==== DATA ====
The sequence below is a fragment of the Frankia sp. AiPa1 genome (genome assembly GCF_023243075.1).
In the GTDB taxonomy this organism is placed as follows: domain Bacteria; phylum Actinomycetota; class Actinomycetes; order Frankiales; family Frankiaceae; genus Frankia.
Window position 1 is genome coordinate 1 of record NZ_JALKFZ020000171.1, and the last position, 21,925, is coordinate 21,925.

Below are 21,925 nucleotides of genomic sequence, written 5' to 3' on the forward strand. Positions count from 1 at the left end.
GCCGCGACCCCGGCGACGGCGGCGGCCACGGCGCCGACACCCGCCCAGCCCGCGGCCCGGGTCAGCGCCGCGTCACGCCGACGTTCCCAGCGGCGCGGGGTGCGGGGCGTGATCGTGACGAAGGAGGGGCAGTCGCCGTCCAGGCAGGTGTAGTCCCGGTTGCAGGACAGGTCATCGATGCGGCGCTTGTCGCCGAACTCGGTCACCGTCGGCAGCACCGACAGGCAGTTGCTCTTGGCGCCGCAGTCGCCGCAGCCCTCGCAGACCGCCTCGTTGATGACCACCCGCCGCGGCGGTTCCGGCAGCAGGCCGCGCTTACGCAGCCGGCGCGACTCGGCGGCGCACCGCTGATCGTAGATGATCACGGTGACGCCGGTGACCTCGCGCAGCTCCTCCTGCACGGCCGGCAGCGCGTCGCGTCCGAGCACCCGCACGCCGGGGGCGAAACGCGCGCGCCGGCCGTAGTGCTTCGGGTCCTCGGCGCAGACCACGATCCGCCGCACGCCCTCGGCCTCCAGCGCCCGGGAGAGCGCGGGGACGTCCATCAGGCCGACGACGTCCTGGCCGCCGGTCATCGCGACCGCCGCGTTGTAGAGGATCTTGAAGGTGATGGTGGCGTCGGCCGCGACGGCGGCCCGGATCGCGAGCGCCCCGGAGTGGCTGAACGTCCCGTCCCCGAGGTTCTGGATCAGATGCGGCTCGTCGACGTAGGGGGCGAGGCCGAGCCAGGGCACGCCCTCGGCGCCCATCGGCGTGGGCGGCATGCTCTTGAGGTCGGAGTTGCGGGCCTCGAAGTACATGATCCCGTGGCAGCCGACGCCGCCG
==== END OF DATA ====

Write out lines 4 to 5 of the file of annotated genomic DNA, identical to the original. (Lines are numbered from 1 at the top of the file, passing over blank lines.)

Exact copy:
Below are 21,925 nucleotides of genomic sequence, written 5' to 3' on the forward strand. Positions count from 1 at the left end.
GCCGCGACCCCGGCGACGGCGGCGGCCACGGCGCCGACACCCGCCCAGCCCGCGGCCCGGGTCAGCGCCGCGTCACGCCGACGTTCCCAGCGGCGCGGGGTGCGGGGCGTGATCGTGACGAAGGAGGGGCAGTCGCCGTCCAGGCAGGTGTAGTCCCGGTTGCAGGACAGGTCATCGATGCGGCGCTTGTCGCCGAACTCGGTCACCGTCGGCAGCACCGACAGGCAGTTGCTCTTGGCGCCGCAGTCGCCGCAGCCCTCGCAGACCGCCTCGTTGATGACCACCCGCCGCGGCGGTTCCGGCAGCAGGCCGCGCTTACGCAGCCGGCGCGACTCGGCGGCGCACCGCTGATCGTAGATGATCACGGTGACGCCGGTGACCTCGCGCAGCTCCTCCTGCACGGCCGGCAGCGCGTCGCGTCCGAGCACCCGCACGCCGGGGGCGAAACGCGCGCGCCGGCCGTAGTGCTTCGGGTCCTCGGCGCAGACCACGATCCGCCGCACGCCCTCGGCCTCCAGCGCCCGGGAGAGCGCGGGGACGTCCATCAGGCCGACGACGTCCTGGCCGCCGGTCATCGCGACCGCCGCGTTGTAGAGGATCTTGAAGGTGATGGTGGCGTCGGCCGCGACGGCGGCCCGGATCGCGAGCGCCCCGGAGTGGCTGAACGTCCCGTCCCCGAGGTTCTGGATCAGATGCGGCTCGTCGACGTAGGGGGCGAGGCCGAGCCAGGGCACGCCCTCGGCGCCCATCGGCGTGGGCGGCATGCTCTTGAGGTCGGAGTTGCGGGCCTCGAAGTACATGATCCCGTGGCAGCCGACGCCGCCG